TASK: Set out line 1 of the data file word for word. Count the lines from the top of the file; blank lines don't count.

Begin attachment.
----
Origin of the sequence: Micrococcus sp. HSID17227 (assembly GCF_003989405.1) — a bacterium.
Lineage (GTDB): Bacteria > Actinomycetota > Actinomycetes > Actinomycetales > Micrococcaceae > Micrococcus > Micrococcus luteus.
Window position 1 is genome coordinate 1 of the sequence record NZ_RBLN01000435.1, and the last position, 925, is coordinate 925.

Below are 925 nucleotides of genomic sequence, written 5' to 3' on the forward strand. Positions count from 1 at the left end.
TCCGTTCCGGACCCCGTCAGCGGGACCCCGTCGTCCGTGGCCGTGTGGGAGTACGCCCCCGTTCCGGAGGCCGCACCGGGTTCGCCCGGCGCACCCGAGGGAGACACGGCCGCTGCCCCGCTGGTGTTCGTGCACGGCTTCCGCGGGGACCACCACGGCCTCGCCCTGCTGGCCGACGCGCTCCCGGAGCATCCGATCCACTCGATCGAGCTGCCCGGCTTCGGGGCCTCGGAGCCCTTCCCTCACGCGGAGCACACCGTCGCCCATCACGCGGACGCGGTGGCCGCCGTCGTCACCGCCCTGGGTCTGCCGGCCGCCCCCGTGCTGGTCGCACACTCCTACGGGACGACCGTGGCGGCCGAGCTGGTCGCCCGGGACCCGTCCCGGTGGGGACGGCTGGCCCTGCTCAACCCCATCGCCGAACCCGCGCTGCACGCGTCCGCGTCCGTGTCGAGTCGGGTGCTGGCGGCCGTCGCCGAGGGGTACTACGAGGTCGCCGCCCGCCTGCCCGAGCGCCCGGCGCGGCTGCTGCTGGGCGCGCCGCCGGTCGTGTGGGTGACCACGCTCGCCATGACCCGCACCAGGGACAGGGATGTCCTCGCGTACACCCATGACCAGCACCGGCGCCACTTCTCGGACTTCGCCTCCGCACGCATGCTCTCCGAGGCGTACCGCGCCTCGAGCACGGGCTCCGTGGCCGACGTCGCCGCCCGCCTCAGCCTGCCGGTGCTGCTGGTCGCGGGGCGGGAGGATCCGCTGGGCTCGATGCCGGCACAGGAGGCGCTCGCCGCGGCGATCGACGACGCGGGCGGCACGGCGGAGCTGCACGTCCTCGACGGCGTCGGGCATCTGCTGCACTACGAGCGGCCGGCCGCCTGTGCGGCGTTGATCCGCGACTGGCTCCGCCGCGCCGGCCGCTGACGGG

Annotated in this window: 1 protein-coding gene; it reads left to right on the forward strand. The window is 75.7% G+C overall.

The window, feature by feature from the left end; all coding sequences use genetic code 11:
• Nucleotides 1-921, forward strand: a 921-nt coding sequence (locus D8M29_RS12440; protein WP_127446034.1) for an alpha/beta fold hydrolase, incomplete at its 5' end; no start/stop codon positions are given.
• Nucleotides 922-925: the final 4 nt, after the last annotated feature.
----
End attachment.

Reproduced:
Origin of the sequence: Micrococcus sp. HSID17227 (assembly GCF_003989405.1) — a bacterium.